• the civil law or code law system
    • the common law system
    • the religious law system
the civil law system
The Civil Law System
  • Based on the proposition that law is a codified entity constructed by a legislature
  • Because this system relies on written law, it tends to be more specific, more easily understandable, and easier to apply to particular cases
  • Utilizes an inquisitorial system
  • This is a prolonged pretrial investigative process, in which all courtroom participants participate, with the goal of protecting the innocent
  • Common in Continental Europe
common law
Common Law
  • System that evolved in England in which judges base their decisions on custom and precedents, i.e., past judicial decisions
  • The doctrine of stare decisis—Latin for “let the decision stand”—is very important
  • The law developed essentially as judge-made law
  • As time went by, other types of law, like equity and statutory law, supplemented the judges' common law
  • One of the main components of the common law system is the adversarial process
  • Which system do we use in the U.S.?
  • The distinction between common law and civil law is a bit simplistic; there are places (i.e. the U.S.) that mix elements of both
religious law
Religious Law
  • Religious law is most common in Islamic countries, where it is based on Sharìa or Islamic law
  • Unlike civil and common law systems, Sharìa is comprehensive in that it governs every aspect of religious and secular life.
  • Sharìa is primarily based on rules from the Koran
  • For those with intense religious convictions, it is obligatory to follow Sharìa, even if it is not acknowledged by the state
  • While some nations’ justice systems are based entirely on Sharìa, most countries are mixed systems
  • A jurisprudence is a philosophy of law
  • Why we have laws for certain norms
  • There is a wide array of types of jurisprudence
  • There are three main schools of jurisprudence have vied for dominance in the United States:
    • natural law
    • positivist jurisprudence
    • sociological-realist jurisprudence
natural law
Natural Law
  • Natural law presumes that there is some higher law, which is discoverable by the use of reason
  • i.e. A natural sense of justice
  • Important in the United States, “we hold these truths to be self-evident…”
  • What kind of potential problems might there be with using rationality to decide what is just?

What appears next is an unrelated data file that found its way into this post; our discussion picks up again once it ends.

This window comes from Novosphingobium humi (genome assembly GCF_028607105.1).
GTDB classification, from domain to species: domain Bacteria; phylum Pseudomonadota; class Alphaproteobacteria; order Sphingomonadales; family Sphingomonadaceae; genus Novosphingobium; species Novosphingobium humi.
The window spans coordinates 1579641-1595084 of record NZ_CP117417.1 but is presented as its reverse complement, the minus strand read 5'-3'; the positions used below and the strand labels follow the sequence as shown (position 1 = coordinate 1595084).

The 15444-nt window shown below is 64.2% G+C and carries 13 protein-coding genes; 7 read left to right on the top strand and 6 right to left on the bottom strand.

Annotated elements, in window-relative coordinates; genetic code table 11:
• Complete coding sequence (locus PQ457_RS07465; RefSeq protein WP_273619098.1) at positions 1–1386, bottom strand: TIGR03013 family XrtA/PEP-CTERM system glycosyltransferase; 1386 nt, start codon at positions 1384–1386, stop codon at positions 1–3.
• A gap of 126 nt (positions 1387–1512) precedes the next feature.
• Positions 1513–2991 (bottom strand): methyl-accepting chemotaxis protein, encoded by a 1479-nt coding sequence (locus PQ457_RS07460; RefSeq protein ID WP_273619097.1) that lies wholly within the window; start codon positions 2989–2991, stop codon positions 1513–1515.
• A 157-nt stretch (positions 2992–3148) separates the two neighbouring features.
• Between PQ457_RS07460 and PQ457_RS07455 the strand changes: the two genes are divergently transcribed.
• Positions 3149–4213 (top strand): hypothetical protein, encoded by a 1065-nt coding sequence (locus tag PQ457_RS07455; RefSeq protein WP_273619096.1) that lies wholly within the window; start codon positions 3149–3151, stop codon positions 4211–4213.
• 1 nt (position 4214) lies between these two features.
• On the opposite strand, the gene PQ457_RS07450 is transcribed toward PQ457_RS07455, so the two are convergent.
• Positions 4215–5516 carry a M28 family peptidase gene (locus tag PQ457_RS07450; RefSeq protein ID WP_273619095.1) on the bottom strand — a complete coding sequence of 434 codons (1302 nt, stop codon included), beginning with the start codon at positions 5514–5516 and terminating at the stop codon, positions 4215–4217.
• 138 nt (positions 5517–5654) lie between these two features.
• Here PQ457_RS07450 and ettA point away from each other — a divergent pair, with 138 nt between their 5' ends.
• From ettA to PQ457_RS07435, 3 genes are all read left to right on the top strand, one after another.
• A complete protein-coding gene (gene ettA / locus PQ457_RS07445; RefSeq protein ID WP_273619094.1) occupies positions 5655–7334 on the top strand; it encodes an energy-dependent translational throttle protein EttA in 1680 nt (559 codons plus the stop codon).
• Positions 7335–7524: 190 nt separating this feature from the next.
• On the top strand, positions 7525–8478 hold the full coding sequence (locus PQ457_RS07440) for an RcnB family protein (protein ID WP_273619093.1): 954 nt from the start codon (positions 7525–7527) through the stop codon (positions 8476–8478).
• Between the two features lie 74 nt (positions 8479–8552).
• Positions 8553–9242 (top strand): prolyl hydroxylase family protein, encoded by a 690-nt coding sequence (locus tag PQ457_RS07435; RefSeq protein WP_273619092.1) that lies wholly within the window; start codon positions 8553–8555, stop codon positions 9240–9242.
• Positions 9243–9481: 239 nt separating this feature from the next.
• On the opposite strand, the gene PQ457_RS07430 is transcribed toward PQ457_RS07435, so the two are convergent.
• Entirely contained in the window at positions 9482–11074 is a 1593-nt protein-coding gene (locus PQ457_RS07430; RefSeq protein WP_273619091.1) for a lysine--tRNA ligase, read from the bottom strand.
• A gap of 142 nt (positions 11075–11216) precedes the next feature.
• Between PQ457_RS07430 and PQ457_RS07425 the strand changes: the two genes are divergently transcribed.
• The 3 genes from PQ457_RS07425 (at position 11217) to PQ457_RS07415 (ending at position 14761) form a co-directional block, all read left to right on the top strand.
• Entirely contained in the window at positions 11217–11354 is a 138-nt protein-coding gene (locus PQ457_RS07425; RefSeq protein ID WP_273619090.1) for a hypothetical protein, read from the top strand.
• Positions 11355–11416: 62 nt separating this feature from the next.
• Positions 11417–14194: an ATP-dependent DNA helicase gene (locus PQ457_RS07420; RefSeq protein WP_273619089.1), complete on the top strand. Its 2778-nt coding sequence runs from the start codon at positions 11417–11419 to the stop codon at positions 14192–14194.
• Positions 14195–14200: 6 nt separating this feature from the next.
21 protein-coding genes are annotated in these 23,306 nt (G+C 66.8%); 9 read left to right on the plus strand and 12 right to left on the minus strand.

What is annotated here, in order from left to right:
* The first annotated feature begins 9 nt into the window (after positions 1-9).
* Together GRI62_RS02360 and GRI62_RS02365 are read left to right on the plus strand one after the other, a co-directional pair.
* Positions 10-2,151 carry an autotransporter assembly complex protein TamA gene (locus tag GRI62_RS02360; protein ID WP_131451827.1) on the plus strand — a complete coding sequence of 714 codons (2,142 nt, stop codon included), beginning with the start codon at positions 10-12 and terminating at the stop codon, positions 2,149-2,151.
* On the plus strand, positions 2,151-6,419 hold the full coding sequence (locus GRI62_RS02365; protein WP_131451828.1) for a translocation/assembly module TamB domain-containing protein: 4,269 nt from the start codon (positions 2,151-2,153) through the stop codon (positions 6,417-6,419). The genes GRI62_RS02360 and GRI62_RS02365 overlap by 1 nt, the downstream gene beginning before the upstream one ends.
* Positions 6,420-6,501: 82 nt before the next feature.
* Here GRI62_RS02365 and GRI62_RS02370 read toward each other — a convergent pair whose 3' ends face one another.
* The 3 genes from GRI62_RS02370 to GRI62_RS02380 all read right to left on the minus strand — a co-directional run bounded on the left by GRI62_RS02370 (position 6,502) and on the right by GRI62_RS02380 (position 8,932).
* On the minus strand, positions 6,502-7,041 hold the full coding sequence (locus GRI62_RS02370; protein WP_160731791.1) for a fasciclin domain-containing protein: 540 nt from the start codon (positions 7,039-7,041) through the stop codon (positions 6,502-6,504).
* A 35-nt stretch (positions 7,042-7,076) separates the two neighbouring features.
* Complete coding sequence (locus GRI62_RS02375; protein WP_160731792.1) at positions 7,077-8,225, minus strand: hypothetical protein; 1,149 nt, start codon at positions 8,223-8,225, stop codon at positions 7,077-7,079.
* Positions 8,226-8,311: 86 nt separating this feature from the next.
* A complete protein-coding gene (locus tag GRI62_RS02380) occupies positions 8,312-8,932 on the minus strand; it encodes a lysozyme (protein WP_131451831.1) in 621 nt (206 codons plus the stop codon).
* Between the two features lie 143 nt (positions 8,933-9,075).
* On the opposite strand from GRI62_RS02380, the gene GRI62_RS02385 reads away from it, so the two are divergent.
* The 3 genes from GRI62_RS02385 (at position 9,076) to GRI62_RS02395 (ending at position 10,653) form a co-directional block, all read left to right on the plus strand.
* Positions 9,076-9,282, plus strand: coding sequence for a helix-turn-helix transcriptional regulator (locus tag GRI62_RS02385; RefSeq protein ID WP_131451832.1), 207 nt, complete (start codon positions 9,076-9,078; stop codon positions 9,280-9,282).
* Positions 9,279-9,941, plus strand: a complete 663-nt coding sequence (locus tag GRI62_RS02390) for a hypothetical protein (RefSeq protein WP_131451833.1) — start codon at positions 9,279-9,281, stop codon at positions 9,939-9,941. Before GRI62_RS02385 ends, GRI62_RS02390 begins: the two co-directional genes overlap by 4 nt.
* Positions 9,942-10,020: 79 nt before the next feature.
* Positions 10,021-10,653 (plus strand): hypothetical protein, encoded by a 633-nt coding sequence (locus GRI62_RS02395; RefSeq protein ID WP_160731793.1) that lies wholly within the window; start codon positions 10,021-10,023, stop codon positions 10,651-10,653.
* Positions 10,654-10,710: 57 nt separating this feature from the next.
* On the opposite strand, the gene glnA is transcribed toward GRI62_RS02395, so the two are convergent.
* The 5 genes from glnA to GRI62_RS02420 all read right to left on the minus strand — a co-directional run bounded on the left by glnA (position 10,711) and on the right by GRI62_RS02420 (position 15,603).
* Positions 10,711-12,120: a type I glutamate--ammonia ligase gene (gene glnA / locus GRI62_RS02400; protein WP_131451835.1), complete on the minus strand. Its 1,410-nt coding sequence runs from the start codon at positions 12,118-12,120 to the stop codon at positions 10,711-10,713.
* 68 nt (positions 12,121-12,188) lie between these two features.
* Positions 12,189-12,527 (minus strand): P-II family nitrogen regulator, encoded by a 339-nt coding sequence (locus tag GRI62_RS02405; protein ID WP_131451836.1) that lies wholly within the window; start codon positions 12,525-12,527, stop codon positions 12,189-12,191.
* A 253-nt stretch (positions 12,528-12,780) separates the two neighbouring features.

• People are rational; but they can do irrational things
  • What seems rational at one time may seem perfectly ridiculous at another
  • Two seemingly rational people can reach very different conclusions
  • How do you prove that something is a part of natural law?
positivist jurisprudence
Positivist Jurisprudence
  • Law is simply the command of the recognized sovereign authority of the state
  • Under this theory, judges apply the law of the state to the particular facts using logic
  • It is very important for judges to be well versed in case law and relevant precedents so that they can reach the logically correct decisions
  • There is one right decision that can be found through strict adherence to the procedures and processes of the courts
realist jurisprudence
Realist Jurisprudence
  • Begins with a sociological critique of the law
  • View the law in terms of the behavior of the legal actors (police, judges, prosecutors, attorneys, juries, etc.)
  • Legal actors have a tremendous amount of discretion in making decisions
  • These decisions reflect the motives and logic of the legal actors
international law
International Law
  • International law does not exist in the same sense that there is law within a country
  • International law refers to conventions and agreements that govern behavior between nations
  • In reality, international law only exists to the point that there is a country or a coalition of countries with the power and the will to enforce a rule or norm of behavior
  • There is no effective world government with the power to create and enforce law globally